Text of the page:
Meaghan Haugh
Graduate students from the School of Education work with local students in the Center for Reading and Writing.

Graduate students from the School of Education work with local students in the Center for Reading and Writing.

In her newest book, Beyond the Looking Glass: Self-Reflection and Evaluation = More Effective Teaching (Christopher-Gordon Publishers, Inc.), Dr. Susan Mandel Glazer, director of the Center for Reading and Writing at Rider University, explores how teachers’ behaviors and reactions affect students’ learning. The book is a collection of teacher behaviors based on observations she has made over the course of her 42-year career in education.

Glazer, who is also a professor of Graduate Education at Rider, introduces the reader to four models of common behaviors found in teachers in Beyond the Looking Glass, her 17th book. The first model, “I-Me Teacher,” describes a teacher-owned classroom where the teacher dictates to the class. The second model, “Gypsy Rose Lee Momma Model,” or “Stage Door Momma Model,” describes the teacher who is the puppet master of the class; one who “pulls the strings” from behind the curtain. The third model is “Each Student is Unique,” which describes the views of the Center for Reading and Writing. The fourth is the “Find Your Own Way Model,” in which classroom management is unstructured and often aimless.

“The book is personal and insightful. It will make people stop to think what they do and say in and outside the classroom,” Glazer said. “The book is meant to encourage teachers to look at themselves in the mirror, self-reflect, become aware of one’s own behaviors, and then use the text to attempt to change that which might stifle a child from wanting to be in school.”

The Center for Reading and Writing is recognized worldwide as a place for exceptional literacy learning both for the children, ages 5 to 16, and graduate students learning to be reading specialists. Glazer, along with the staff and graduate students, guides children to set their own learning goals by completing personalized contracts and progress reports, self-selecting literature readings and responses, and developing individual research topics of choice. 

“Children have control. They know what they need and what they need to know. Since all children select their own topics in order to learn to write a research paper, motivation is high and the desire to write creates a need to learn important literacy skills,” Glazer said. “Through self-monitoring and assessment, students improve their reading and writing skills.”

As a young professor, Glazer saw that her students needed a hands-on facility to practice what they were learning in their coursework. She requested a classroom space, and her students, those studying to become teachers, began to guide the children of Rider faculty and staff to become effective readers and writers. Once word spread, the after-school and summer programs grew, and the Center for Reading and Writing officially opened its doors to the community in 1980.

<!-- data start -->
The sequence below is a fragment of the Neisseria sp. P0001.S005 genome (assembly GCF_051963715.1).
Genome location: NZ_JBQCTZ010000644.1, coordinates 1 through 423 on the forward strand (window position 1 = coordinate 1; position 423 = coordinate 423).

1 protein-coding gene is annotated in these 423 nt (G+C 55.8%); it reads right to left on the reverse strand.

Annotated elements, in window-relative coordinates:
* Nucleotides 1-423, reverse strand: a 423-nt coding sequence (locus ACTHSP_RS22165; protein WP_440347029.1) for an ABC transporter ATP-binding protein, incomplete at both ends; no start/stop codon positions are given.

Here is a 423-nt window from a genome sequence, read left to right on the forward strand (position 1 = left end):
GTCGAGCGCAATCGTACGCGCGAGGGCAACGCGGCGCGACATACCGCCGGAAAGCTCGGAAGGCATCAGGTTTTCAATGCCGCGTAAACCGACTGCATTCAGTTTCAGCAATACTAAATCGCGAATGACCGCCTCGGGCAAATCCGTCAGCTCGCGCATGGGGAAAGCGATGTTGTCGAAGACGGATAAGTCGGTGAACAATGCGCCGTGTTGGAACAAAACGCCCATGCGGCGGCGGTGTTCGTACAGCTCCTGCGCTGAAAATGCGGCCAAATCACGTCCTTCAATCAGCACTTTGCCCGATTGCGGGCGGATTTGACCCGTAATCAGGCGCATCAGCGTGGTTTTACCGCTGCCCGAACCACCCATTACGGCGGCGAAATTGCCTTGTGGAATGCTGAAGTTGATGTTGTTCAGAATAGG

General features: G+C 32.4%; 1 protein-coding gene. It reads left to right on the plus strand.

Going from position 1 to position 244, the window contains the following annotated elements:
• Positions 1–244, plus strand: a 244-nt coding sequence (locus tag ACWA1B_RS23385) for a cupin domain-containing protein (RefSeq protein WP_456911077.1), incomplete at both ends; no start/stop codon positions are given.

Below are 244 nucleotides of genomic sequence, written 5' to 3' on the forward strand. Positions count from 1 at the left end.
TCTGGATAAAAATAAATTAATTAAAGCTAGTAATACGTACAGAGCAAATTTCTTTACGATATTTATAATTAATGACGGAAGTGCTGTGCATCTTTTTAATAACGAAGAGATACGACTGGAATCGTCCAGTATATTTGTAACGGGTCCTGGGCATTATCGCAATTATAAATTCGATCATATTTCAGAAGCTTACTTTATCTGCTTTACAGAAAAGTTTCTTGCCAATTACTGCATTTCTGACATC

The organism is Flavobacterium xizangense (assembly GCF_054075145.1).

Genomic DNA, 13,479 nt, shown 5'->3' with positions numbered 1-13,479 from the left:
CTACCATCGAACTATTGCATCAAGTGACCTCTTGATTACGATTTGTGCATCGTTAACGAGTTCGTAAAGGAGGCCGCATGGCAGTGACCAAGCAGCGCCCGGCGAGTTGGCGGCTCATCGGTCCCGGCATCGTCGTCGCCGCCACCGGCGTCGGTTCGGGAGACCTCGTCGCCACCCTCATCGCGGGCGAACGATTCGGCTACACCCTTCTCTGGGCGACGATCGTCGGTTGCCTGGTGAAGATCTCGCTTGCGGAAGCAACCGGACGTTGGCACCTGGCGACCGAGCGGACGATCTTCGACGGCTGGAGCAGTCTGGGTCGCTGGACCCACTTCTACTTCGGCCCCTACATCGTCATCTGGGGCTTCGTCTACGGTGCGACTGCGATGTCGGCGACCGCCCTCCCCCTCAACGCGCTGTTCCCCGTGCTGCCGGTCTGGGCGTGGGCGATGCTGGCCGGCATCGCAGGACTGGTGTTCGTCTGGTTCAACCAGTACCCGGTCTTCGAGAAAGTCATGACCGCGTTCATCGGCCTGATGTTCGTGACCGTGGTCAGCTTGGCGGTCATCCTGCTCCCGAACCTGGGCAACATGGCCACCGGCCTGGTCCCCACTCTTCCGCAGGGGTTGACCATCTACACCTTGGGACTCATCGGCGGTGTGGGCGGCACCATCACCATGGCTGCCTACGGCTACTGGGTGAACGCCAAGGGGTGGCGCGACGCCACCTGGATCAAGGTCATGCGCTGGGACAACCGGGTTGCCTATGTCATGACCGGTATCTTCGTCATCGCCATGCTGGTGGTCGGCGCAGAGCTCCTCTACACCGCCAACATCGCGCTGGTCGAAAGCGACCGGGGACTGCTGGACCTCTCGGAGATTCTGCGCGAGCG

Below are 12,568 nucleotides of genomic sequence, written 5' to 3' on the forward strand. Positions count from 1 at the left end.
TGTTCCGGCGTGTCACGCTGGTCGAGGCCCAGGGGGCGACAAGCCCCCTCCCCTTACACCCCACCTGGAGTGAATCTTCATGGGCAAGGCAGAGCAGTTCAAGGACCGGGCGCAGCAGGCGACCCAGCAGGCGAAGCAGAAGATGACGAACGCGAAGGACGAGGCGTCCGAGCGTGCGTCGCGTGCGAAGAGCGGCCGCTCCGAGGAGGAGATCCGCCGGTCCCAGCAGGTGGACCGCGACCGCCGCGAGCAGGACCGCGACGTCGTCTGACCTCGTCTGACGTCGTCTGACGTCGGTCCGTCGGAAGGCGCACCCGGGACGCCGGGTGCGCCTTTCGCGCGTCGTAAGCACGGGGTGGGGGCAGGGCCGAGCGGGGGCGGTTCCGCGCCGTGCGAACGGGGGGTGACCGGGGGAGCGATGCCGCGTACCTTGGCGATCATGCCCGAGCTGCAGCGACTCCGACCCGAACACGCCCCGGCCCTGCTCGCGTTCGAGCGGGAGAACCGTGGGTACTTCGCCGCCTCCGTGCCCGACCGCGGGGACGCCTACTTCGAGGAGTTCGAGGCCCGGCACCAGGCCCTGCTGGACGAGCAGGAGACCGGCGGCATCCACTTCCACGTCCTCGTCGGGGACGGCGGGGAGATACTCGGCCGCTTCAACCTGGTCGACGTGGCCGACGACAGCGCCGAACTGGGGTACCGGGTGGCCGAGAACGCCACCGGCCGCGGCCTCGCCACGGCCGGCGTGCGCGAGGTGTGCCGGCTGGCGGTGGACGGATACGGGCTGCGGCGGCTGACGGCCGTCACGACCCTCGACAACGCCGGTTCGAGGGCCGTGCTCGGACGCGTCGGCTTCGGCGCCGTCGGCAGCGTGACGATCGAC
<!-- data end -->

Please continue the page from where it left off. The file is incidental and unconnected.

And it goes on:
Since then, more than 7,500 children have come through the Center, which holds fall, spring and summer programs. Glazer has spoken by invitation in 29 countries and all 50 states about the Center’s programs and her research. Each year, the Center welcomes numerous educators and visitors to observe participating children and graduate students.
During this summer’s program, which ran from July 6 to July 28, the Center welcomed professional illustrators, children’s book authors and storytellers, including Dr. William Guthrie, an expert in New Jersey Native Americans, and Bonnie Rozanski, an author of young-adult literature.

In addition, educators and administrators from Sausalito Marin City School District and Marin County Head Start in California recently visited to observe the Center as part of a grant for preschool through third-grade literacy.

“We knew about the reputation of the Center for Reading and Writing,” said Rebecca Courtney, a teacher at Marin City Head Start.

The visitors also included Debra Bradley, superintendent of Sausalito Marin City School District; Kay Wernert, director of Marin City Head Start; Erica Edwards, teacher at Marin City Head Start and Teach for America; Jennifer Banks, kindergarten teacher at Bayside Elementary School; and Jonnette Newton, principal at Bayside Elementary School.

“I think they brought a specific level of professionalism, and wonderful questions and interest. They were great observers,” Glazer said.

Student registration for the Center’s Fall Reading and Writing Program has begun. The program will run one day per week, from 4 to 6 p.m., beginning the week of October 12 and running through the week of December 14. For more information, please call Gail Turner at 609-896-5313. The Center is located on the first floor of Maurer Center, Room 110, on Rider’s Lawrenceville campus.